The following article is reprinted from the Iowa Department of Natural Resources. (http://www.iowadnr.gov/Hunting/DeerHunting/CWDEHDInformation.aspx)
Two diseases affecting deer in Iowa are being closely monitored heading into the fall of 2012.
The first disease, Epizootic Hemorrhagic Disease, or EHD, has been widely reported throughout Iowa and neighboring states. Losses due to EHD occur annually, usually at low levels and in localized areas. In dry years it can be worse as deer are more concentrated around water, and since the disease is spread by a biting midge, more deer can become infected.
It is important to know that deer being affected by EHD will be temporary. EHD will only remain active until rain disperses the deer by providing more watering areas or a heavy frost kills the midges.
EHD causes high fever in infected deer and also causes the cell walls in their heart, lungs and diaphragm to weaken and burst. The deer are attracted to water to combat the fever and dehydration due to the hemorrhaging. Most deer die in 1-4 days after being infected with EHD.
The last widespread outbreak of EHD in Iowa was 1998. The impact on hunting was minimal overall, but localized areas could see reduced numbers.
The second disease, Chronic Wasting Disease (CWD) is a neurological disease affecting deer and elk. It is caused by an abnormal protein - known as a prion - that essentially eats holes in the brains of infected animals. In the latter stages of the disease, animals appear disoriented, lethargic and emaciated. They often exhibit excessive thirst, salivation, urination and drooping head and ears. It is always fatal to the infected animal. Anyone seeing a deer exhibiting these symptoms should immediately contact the Iowa DNR.
It is important to know that CWD is spread by direct and indirect contact as the prions are shed in the bodily fluids of infected animals and can remain infective for years in the environment.
CWD was first discovered in northeastern Colorado in 1967. Since then, CWD has been detected in free-ranging populations in Colorado, Illinois, Kansas, Maryland, Minnesota, Missouri, Nebraska, New Mexico, New York, North Dakota, South Dakota, Texas, Utah, Virginia, West Virginia, Wisconsin, Wyoming and in Alberta and Saskatchewan, Canada. It has been detected in captive facilities in Colorado, Iowa, Kansas, Michigan, Minnesota, Missouri, Montana, Nebraska, New York, Oklahoma, South Dakota, Utah, Wisconsin and Wyoming, and in Alberta and Saskatchewan, Canada.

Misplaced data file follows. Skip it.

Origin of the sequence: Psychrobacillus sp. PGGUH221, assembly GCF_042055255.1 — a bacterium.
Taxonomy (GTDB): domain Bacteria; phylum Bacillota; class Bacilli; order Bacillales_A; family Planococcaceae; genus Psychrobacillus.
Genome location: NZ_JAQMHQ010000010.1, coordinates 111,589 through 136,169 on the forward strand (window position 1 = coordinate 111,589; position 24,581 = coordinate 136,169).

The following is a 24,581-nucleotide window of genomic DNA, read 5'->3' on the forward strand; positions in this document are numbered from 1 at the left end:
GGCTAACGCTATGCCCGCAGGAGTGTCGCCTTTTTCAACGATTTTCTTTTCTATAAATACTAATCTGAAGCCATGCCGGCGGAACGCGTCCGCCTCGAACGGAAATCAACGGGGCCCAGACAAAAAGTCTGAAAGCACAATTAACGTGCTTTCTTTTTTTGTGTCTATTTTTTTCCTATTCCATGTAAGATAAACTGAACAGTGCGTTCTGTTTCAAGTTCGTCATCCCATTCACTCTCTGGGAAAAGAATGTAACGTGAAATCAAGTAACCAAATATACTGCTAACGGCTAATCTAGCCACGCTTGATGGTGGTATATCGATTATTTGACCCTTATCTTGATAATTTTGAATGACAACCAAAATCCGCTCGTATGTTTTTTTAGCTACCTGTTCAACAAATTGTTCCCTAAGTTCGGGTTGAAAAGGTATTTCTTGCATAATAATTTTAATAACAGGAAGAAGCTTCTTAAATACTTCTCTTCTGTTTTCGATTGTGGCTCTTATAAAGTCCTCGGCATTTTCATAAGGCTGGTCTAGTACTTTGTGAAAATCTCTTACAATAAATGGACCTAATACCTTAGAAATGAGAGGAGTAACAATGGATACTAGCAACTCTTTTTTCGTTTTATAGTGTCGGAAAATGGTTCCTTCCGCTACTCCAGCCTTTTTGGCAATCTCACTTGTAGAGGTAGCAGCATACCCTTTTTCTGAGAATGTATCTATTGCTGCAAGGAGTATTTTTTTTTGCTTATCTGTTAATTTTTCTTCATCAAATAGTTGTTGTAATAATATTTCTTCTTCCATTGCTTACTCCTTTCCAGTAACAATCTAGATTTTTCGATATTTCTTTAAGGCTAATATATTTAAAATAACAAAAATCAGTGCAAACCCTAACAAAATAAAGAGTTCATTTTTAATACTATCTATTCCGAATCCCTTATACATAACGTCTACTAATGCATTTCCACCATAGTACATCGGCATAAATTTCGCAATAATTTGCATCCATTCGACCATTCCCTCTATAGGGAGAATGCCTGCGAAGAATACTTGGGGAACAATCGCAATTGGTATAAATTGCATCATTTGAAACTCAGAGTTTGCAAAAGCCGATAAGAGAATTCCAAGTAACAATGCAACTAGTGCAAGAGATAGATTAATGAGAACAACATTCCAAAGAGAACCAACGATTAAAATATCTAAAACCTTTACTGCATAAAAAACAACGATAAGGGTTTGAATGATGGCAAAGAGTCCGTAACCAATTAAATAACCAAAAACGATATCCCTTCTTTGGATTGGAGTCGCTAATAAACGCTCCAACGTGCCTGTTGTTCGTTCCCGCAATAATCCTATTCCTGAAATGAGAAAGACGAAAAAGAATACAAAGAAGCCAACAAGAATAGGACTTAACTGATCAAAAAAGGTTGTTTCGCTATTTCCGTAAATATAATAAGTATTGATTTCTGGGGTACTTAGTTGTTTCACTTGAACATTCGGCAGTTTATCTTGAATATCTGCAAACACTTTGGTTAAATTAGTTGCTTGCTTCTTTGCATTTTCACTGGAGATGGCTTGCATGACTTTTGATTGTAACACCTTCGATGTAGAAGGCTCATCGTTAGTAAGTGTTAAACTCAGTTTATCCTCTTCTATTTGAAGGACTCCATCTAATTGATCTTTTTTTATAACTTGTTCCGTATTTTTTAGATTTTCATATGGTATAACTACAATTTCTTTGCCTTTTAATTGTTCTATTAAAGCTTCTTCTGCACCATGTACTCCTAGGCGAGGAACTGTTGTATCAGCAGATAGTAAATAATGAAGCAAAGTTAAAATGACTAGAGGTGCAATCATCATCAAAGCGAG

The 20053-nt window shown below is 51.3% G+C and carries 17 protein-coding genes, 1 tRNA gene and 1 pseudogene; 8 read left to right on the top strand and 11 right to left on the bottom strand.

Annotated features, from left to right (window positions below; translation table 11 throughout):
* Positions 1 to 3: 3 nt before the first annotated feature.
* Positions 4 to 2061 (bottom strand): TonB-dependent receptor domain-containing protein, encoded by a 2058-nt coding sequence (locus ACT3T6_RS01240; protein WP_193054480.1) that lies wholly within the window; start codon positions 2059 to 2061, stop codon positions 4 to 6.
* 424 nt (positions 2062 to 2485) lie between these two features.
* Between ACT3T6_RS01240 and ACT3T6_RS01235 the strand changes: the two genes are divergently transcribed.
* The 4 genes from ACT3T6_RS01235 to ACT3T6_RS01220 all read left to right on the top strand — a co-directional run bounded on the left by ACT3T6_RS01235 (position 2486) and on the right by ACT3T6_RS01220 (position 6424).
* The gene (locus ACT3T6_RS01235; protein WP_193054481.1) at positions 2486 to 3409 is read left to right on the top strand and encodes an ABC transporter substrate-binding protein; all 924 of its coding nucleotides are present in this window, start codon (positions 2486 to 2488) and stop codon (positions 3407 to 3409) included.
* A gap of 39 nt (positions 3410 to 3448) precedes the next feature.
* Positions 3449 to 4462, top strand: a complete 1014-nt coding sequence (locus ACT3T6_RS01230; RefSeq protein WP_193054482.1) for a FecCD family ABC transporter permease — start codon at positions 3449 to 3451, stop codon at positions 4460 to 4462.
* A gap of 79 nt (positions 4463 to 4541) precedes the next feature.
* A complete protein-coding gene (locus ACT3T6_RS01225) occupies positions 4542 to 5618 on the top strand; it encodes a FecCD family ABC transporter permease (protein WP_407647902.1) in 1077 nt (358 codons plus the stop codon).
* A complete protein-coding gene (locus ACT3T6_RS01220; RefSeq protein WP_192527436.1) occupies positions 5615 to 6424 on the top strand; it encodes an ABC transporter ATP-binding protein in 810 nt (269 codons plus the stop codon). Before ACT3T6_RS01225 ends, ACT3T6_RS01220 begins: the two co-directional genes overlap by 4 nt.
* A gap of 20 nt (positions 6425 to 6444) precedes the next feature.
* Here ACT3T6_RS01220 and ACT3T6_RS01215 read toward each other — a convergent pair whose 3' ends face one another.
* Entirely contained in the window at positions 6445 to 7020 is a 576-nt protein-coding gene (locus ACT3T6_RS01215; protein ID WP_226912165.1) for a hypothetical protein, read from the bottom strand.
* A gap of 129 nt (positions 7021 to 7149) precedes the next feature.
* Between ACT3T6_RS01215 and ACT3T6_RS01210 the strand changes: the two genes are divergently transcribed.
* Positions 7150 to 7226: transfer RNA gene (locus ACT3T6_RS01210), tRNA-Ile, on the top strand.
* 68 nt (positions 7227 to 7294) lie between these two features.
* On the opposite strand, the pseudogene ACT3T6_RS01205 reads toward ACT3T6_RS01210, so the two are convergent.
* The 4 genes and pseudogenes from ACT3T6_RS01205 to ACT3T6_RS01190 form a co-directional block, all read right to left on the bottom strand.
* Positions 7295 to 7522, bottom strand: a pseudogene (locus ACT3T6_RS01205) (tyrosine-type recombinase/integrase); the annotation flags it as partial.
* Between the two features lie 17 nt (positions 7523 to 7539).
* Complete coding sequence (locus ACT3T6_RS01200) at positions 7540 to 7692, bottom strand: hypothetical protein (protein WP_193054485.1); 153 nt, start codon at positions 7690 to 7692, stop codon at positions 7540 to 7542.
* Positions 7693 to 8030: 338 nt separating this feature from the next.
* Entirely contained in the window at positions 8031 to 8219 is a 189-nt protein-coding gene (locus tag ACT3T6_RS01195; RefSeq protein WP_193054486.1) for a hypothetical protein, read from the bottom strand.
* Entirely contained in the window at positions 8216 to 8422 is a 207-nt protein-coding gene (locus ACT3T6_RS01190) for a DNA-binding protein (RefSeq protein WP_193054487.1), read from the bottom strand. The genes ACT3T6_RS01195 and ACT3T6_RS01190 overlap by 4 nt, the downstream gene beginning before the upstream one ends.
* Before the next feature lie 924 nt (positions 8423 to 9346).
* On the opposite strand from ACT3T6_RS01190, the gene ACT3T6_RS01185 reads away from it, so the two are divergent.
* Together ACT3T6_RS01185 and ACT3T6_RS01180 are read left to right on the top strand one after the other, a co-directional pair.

The Iowa DNR was informed by Texas Veterinary Medical Diagnostic Laboratory that a deer from a shooting preserve in Davis County tested positive for CWD. The National Veterinary Services Lab in Ames confirmed the positive test and Iowa is implementing its CWD containment plan. None of the other samples submitted tested positive. Beginning this fall the DNR will be working with hunters and landowners in this area to collect samples from hunter harvested deer. Testing will continue in other parts of the state as well.
Iowa has tested over 42,500 wild deer and over 4,000 captive deer and elk as part of the surveillance efforts since 2002 when CWD was found in Wisconsin. Samples are collected from all 99 counties in Iowa; however the majority are taken in the counties nearest to areas where CWD has been detected in other states. Samples are collected voluntarily from hunter-harvested deer at check stations and meat lockers. The Iowa Department of Natural Resources is keeping a close eye on the deer population as a disease spreads across the Midwest.
"What we are doing is an important part of the national CWD surveillance and monitoring effort," said Dr Dale Garner, bureau chief for the wildlife bureau. "It is needed to give us a good picture of what is going on within the deer population."
Hunter participation was completely voluntary and the DNR thanks all hunters that assisted with the CWD surveillance by providing deer heads for testing.
Note: It should be pointed out that this testing for the CWD agent is not a food safety test. At this writing, it is not believed that humans can contract CWD by eating venison; however, the Center for Disease Control and the World Health Organization recommends that hunters do not eat the brain, eyeballs, or spinal cord of deer, and that hunters wear protective gloves while field dressing game.
Also, hunters cannot transport into Iowa the whole carcass of any cervid (i.e., deer, elk, moose or caribou) taken from a CWD endemic area within any state or province. Only the boned-out meat, the cape, and antlers attached to a clean skull plate from which all brain tissue has been removed are legal to transport into Iowa.
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Good hunting, good fishing and good luck. Hank